# Heisenberg uncertainty principle in $d$ dimensions.

Suppose $f(x)$ is a $d$-dimensional real function and $\int_{R^{d}}|f(x)|^2dx=1$. Show that

$$(\int_{R^{d}}|x|^2|f(x)|^2dx)(\int_{R^{d}}|\xi|^2|\hat f(\xi)|^2d\xi)\geq\frac{d^2}{16\pi^2}$$

I derived that $$1=\int_{R^{d}}x(\frac{d}{dx})|f(x)|^2dx$$ but I lost my way. I need your help.

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Consider the equation $$\sum_{i=1}^n\frac12x_i\frac{\mathrm{d}}{\mathrm{d}x_i}|f|^2=\mathrm{Re}\left(\nabla f\cdot\overline{xf}\right)\tag{1}$$ Integrating $(1)$ over $\mathbb{R}^n$ and then integrating by parts on the left side: \begin{align} \frac n2\|f\|_2^2 &=\mathrm{Re}\left(\int_{\mathbb{R}^n}\nabla f\cdot\overline{xf}\,\mathrm{d}x\right)\\ &\le\left|\int_{\mathbb{R}^n}\nabla f\cdot\overline{xf}\,\mathrm{d}x\right|\\[6pt] &\le\|\nabla f\|_2\|xf\|_2\\[9pt] &=2\pi\|\xi\hat{f}\|_2\|xf\|_2\tag{2} \end{align} Thus, $$\|\xi\hat{f}\|_2\|xf\|_2\ge\frac{n}{4\pi}\|\hat{f}\|_2\|f\|_2\tag{3}$$ The last inequality says that the $L^2$ support radius for $f$ and $\hat{f}$ cannot have a product less than $\frac{n}{4\pi}$. This inequality is sharp as can be seen using the function $f(x) = e^{-\pi x\cdot x}$, whose Fourier Transform is itself, and whose $L^2$ support radius is $\sqrt{\frac{n}{4\pi}}$.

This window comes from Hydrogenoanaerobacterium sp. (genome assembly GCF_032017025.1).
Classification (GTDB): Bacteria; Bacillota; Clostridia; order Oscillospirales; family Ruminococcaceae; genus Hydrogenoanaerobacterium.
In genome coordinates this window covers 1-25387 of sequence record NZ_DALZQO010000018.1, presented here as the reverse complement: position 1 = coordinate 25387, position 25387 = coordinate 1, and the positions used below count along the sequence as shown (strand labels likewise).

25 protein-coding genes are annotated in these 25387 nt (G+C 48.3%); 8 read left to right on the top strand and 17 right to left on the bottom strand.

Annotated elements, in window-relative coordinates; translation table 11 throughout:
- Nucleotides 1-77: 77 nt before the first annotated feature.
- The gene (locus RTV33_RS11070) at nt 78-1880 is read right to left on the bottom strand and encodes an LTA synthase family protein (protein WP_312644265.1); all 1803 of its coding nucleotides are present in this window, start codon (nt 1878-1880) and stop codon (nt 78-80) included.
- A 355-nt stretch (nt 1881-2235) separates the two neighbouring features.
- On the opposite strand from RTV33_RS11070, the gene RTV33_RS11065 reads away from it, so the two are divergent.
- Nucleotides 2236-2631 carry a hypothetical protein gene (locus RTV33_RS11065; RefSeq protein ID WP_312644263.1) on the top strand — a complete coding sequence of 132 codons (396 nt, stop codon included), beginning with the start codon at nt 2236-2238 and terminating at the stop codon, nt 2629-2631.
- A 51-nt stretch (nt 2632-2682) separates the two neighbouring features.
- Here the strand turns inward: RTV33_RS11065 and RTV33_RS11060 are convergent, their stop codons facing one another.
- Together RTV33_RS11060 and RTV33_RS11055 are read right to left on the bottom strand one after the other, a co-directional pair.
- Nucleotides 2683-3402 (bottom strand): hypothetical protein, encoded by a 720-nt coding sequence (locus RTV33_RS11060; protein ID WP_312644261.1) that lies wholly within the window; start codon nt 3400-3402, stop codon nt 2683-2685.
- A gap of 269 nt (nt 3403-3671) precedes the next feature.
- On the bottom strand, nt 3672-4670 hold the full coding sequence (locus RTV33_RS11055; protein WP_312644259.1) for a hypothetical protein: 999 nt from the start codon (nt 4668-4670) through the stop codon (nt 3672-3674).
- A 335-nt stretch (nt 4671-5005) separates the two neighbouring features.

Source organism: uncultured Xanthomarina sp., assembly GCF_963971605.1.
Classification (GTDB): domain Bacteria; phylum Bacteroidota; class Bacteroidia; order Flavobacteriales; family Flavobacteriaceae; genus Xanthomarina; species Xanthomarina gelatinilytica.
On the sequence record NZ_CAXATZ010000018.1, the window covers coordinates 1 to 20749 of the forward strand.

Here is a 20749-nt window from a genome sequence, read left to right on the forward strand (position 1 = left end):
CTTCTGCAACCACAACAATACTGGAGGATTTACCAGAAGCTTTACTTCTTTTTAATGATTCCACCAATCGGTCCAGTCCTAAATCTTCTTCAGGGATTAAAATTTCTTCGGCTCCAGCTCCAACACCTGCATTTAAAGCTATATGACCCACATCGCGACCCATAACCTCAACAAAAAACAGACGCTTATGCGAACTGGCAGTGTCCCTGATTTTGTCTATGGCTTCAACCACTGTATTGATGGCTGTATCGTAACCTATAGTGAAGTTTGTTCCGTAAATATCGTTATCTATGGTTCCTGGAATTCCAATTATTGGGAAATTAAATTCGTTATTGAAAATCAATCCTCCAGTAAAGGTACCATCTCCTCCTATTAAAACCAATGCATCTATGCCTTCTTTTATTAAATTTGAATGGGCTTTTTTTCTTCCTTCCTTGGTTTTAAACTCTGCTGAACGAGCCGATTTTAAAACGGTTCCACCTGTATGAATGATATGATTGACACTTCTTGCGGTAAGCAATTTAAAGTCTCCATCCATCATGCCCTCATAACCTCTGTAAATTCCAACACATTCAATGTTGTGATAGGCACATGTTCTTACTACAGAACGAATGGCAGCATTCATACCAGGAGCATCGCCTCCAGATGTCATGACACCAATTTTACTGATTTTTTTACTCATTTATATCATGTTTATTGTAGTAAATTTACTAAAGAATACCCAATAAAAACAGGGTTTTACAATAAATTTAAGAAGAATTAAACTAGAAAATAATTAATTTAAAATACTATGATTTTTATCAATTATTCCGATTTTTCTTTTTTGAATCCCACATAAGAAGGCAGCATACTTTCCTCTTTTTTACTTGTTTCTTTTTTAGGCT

Why is it $$\|\nabla f \|_2 = 2 \pi \|\xi \hat f \|_2 \quad ?$$ What definition of Fourier transform are you using? – Brainstorming Jan 18 '15 at 19:21
I am using $$\hat{f}(\xi)=\int_{\mathbb{R}^n}f(x)\,e^{-2\pi ix\cdot\xi}\,\mathrm{d}x$$ It is the one for which $e^{-\pi x\cdot x}$ is its own Fourier Transform. – robjohn Jan 18 '15 at 19:24